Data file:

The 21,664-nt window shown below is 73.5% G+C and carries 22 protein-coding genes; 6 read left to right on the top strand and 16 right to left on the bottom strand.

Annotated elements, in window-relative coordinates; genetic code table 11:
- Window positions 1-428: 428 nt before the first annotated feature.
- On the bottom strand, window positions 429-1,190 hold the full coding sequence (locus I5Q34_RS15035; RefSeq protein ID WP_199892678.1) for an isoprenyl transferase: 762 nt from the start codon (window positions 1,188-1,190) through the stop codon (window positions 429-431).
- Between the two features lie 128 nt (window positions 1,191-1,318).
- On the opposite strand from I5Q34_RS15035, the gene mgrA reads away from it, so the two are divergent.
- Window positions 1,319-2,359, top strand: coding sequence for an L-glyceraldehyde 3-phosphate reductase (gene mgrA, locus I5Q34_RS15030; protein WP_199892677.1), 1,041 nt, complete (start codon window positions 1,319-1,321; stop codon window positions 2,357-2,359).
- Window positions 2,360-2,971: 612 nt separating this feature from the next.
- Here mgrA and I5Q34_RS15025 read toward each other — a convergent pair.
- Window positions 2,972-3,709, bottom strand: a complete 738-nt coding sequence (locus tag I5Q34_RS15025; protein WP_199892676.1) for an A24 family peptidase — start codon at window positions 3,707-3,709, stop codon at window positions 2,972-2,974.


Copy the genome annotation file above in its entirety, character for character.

The 21,664-nt window shown below is 73.5% G+C and carries 22 protein-coding genes; 6 read left to right on the top strand and 16 right to left on the bottom strand.

Annotated elements, in window-relative coordinates; genetic code table 11:
- Window positions 1-428: 428 nt before the first annotated feature.
- On the bottom strand, window positions 429-1,190 hold the full coding sequence (locus I5Q34_RS15035; RefSeq protein ID WP_199892678.1) for an isoprenyl transferase: 762 nt from the start codon (window positions 1,188-1,190) through the stop codon (window positions 429-431).
- Between the two features lie 128 nt (window positions 1,191-1,318).
- On the opposite strand from I5Q34_RS15035, the gene mgrA reads away from it, so the two are divergent.
- Window positions 1,319-2,359, top strand: coding sequence for an L-glyceraldehyde 3-phosphate reductase (gene mgrA, locus I5Q34_RS15030; protein WP_199892677.1), 1,041 nt, complete (start codon window positions 1,319-1,321; stop codon window positions 2,357-2,359).
- Window positions 2,360-2,971: 612 nt separating this feature from the next.
- Here mgrA and I5Q34_RS15025 read toward each other — a convergent pair.
- Window positions 2,972-3,709, bottom strand: a complete 738-nt coding sequence (locus tag I5Q34_RS15025; protein WP_199892676.1) for an A24 family peptidase — start codon at window positions 3,707-3,709, stop codon at window positions 2,972-2,974.